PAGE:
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This is like comparing apples with oranges but what the hell…let me give it a shot….

What impresses me about the Paris Metro system is its frequency and extensiveness. With 16 lines that run within the city and several others that serve the suburbs and neighbouring towns, seriously, who needs a car here? There is almost no way you can’t get to a place in Paris on a metro. Most stations are within walking distance apart from each other. The sheer convenience of knowing that more than one metro station is really near you solves plenty of commuting problems.

And in terms of frequency, trains run at a maximum of 4-minute and 10-minute intervals during the day and late in the night respectively. Quite impressive for a metro system that’s more than a hundred years old.

In comparison, Singapore’s state-of-the-art MRT system that boasts of modernity, experiences hiccups and I swear, I once waited for 20 minutes for a train. Ironically, a newly built line can actually break down during peak hour , leaving hundreds of commuters awfully stranded. Wow….whatever the Parisians are feeding their trains are really increasing their longevity. Maybe we should send some industrial spies over.

And have you tried walking from say City Hall to Raffles Place or Harbourfront to Outram. Pretty ‘near’ huh?

And it kinda sucks if you live in Changi. For now.

However, the very fact that our MRT stations are graffiti-free and our trains have more sitting and standing space, speaks volumes about Singapore’s sleek and practical image. The same cannot be said of the Metro.

Furthermore, all our train doors are fully automated but in Paris, one must either pull a lever (which sometimes can be quite annoying) or press a button on the door to get in or out. There are some modern trains that ply on a few lines that have automated doors but they number far and few between.

Also, since SNCF (the French national train company) train drivers frequently go on strikes to demand more pay or privileges, commuting becomes a lot less predictable. Especially before the holidays. These drivers are quite smart and also quite stupid at the same time.

You see…free rights is a social concept that, I believe, 99% of all French take very seriously. In my opinion, some of these people actually abuse it, like the train drivers. They think that as a collective, they are more powerful than their employer – SNCF. This makes some sense because fast commute is indirectly responsible for a country’s or city’s economy. They have some leverage. However, I’m just thinking….with the prevalence of driver-less trains (which, ironically, are mostly manufactured by a French company – Alstom), wouldn’t these fools lose their jobs if SNCF modernises its fleet? If I’m the boss of SNCF, wouldn’t I be saying to myself,”Hey, these human drivers are causing so much trouble. I’ll just buy more driver-less trains and screw them!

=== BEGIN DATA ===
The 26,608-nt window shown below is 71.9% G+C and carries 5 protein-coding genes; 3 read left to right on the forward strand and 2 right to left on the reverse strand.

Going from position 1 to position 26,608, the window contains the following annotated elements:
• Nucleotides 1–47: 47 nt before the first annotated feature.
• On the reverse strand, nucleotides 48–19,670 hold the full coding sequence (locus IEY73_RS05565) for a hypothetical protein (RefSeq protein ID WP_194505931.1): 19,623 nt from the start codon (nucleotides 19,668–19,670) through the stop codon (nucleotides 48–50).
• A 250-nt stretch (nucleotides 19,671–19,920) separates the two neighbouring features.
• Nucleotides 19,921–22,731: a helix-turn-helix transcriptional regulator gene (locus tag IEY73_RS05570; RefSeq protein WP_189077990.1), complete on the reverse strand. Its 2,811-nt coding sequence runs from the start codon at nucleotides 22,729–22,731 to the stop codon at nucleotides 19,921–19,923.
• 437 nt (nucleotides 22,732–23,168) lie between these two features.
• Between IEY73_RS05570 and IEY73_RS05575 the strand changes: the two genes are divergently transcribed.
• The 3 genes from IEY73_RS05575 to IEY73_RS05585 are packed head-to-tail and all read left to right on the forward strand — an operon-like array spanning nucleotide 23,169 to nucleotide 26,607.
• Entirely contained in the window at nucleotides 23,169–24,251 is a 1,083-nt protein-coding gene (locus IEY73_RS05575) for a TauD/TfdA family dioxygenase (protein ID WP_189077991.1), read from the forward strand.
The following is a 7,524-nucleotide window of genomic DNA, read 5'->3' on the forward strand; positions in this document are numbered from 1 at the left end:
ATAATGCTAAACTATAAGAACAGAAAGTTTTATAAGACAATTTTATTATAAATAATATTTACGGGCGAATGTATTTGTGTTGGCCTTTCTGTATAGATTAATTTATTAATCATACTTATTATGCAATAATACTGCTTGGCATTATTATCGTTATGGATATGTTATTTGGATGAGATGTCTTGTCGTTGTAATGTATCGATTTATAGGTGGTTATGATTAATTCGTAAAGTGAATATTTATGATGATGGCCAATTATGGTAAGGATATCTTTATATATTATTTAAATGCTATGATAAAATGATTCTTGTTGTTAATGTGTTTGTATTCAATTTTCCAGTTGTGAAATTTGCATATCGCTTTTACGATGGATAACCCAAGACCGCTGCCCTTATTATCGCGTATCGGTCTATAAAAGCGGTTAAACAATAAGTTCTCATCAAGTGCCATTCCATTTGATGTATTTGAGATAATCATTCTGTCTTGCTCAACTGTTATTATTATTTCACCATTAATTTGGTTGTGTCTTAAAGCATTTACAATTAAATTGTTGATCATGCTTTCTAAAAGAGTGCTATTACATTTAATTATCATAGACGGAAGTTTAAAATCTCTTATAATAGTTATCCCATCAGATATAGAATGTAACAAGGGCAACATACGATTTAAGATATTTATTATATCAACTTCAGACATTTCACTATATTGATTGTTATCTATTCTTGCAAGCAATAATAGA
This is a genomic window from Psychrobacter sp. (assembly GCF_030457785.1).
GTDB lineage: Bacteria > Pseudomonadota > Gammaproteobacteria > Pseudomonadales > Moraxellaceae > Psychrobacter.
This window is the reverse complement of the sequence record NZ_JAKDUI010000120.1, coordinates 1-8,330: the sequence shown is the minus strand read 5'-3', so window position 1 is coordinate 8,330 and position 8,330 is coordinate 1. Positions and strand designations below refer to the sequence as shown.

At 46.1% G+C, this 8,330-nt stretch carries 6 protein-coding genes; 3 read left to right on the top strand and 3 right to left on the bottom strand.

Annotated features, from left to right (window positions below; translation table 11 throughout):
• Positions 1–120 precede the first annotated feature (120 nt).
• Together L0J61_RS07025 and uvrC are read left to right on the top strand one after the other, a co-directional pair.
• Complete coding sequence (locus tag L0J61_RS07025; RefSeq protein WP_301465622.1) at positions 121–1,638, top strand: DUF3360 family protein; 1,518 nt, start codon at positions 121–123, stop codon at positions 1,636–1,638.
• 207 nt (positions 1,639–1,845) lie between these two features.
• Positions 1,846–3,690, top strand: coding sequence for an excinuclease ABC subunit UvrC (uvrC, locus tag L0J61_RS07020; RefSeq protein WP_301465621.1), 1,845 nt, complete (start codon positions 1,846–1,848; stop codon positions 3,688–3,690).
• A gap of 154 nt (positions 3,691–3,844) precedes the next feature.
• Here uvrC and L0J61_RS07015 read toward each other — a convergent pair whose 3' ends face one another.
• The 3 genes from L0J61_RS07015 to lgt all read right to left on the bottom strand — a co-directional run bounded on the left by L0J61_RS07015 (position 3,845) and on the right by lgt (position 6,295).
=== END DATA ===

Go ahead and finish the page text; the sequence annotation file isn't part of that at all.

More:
Unlike Singapore, sometimes you’ll have the homeless and beggars loitering around, in and on the train platforms of the metro stations. Once, there was a guy who dragged his portable karaoke machine into a carriage and let loose his ‘singing prowess’, before asking for money.

Newspapers lie around empty seats and the occasional half-eaten cupcake lies squashed on the train floor.

The smell of urine and grimy railings are also regulars on the Paris metro scene.

Don’t get me wrong here. I’m not slamming the Paris metro. I still like Paris, but my point is often Singaporeans just bitch too much about things back home. “Oh, why can’t I eat on the train? Oh, our train tickets are too expensive and blah blah blah…” It costed me more than 2 Singapore dollars to travel between three metro stations here, dickhead!

Let’s face it. No system is perfect. Singapore is, to me, a real victim of its own successes. In fact, just a couple of hours ago, I was talking to a couple from New York holidaying in Paris and they actually commented that the subway in New York is similiar to the Paris metro, except for the fact that in Paris…..it’s cleaner!!! WTF?!

True. These folks have not been to Singapore but clearly I was shocked because obviously, the word ‘cleanliness’ is defined extremely differently by me and as with many Singaporeans. So before you the Singaporean start practising your favourite hobby – i.e. complaining, have a look around the world first. We are fortunate and the PAP is not the devil. Tssssk.